Posted on: 7 April 2016Share
Line marking and other such stencils can help any commercial property owner maintain their parking lot quickly and easily; they can touch up faded paint or remark their entire lot on their own, without having to call a professional to mark off the lines, handicap symbols, lettering, and everything else they need to have marked. Your stencils need to work for your lot in particular and they need to ensure a clean, crisp finish to your markings, so you don't want to just choose the cheapest stencils you can find on the market. Note a few things to remember when you're ready to invest in line marking stencils for your commercial lot.
1. Start with regulations
What are the regulations as to the size and design of handicapped spaces, lane markings, and other markings you might need to make on your commercial lot? You may already know the colors that you're legally obligated to use for the markings, but there are also usually regulations as to the size of lettering, based on your type of lot and where the markings are located, as well as the size of handicapped markings and the like. A stencil retailer can usually tell you the regulations you may need to consider for your area and this is where you should start when you're ready to choose stencils.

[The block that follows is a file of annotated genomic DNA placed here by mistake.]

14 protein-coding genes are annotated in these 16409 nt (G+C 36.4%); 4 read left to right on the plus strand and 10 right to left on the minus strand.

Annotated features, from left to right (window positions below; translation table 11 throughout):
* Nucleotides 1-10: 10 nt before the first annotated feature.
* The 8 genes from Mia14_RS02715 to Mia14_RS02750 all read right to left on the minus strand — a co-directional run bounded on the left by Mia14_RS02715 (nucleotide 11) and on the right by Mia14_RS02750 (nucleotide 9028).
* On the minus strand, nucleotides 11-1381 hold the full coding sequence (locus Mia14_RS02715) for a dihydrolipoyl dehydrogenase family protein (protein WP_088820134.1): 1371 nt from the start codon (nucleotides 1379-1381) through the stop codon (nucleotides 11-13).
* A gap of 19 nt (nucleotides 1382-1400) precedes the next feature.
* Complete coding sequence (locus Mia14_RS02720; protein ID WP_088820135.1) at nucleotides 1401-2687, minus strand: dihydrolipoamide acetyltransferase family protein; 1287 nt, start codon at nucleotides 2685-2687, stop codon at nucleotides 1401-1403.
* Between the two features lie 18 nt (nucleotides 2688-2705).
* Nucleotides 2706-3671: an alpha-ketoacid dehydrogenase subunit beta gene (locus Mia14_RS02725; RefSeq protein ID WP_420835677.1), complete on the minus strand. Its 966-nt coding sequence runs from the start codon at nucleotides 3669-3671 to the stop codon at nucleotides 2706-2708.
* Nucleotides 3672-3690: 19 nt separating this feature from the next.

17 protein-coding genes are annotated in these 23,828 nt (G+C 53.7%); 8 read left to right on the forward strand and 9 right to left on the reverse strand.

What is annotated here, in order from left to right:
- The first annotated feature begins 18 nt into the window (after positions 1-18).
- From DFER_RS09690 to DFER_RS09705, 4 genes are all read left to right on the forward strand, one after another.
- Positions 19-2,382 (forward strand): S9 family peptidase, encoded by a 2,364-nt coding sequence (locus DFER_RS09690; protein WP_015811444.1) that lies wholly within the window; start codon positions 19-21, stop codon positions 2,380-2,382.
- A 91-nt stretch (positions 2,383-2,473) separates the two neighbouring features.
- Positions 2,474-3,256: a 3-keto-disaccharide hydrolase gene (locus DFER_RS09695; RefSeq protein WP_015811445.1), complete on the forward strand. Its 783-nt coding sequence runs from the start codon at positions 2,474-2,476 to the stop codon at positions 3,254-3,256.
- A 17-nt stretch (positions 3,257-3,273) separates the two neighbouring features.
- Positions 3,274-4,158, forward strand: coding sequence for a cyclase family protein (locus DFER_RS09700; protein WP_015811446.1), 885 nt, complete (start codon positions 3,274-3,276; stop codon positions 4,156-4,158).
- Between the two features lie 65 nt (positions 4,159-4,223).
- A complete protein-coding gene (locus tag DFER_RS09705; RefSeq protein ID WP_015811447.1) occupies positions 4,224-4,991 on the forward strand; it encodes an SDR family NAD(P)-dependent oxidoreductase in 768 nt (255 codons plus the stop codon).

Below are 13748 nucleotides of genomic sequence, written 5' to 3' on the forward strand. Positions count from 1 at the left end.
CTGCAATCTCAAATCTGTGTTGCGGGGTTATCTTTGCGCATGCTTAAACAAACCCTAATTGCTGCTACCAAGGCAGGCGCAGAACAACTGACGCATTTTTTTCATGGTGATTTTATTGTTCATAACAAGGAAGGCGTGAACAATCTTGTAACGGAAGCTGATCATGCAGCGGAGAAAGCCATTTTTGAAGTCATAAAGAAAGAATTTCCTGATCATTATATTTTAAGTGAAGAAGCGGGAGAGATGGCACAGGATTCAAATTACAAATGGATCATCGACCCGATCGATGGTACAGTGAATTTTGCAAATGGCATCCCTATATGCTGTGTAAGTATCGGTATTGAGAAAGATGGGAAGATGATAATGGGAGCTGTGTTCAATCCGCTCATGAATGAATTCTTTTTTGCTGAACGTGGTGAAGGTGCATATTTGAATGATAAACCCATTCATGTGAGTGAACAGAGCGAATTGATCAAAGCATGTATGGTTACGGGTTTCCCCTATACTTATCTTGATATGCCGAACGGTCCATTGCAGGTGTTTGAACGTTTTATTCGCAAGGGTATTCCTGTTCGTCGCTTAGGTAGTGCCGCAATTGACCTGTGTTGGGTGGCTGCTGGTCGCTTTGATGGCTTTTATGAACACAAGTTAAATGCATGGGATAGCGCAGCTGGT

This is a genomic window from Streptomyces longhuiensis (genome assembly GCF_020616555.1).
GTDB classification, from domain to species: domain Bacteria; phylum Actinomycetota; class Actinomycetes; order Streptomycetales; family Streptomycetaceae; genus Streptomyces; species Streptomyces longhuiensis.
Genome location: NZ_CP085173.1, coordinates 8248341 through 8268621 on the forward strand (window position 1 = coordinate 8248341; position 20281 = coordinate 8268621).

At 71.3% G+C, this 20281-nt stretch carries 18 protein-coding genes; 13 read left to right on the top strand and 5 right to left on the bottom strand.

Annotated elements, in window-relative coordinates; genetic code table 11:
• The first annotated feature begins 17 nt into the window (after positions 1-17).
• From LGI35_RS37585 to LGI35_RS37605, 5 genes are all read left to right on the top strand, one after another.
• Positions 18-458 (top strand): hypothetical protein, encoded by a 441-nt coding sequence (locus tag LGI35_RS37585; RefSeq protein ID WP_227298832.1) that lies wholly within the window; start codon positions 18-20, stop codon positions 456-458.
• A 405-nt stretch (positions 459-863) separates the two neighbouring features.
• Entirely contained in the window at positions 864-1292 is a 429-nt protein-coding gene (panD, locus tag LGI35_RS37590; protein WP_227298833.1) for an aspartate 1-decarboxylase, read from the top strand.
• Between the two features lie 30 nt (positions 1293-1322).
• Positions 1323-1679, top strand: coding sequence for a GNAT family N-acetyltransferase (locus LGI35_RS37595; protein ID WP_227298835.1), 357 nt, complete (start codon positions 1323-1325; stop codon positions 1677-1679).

2. Consider longevity
If you want to choose markings that will be permanent such as for disabled parking or cautions to stop and the like, you might consider thermoplastic logos and stencils. These are actually meant to be melted onto the pavement with a gas torch. They become a permanent marking, although they can be painted over if you should choose to change the layout of your parking lot down the road. If your lot experiences a lot of heavy traffic or inclement weather, or your markings seem to fade regularly for any reason, these thermoplastic options can be a better choice.
If you're just buying stencils for what you assume will be a one-time marking job, you may think you can or should opt for cheap cardboard. However, you want to consider more than durability when choosing the material for plastic. Note that cardboard might not actually block the spray of paint as easily as an acrylic or polymer stencil, but might allow any spills or drips to seep through. In turn, your markings may look very sloppy and uneven. Rather than risk this, choose a thick plastic or acrylic stencil even if you don't plan on keeping them for more than one or just a few jobs.
For more information, contact companies like A1 Roadlines Pty. Ltd.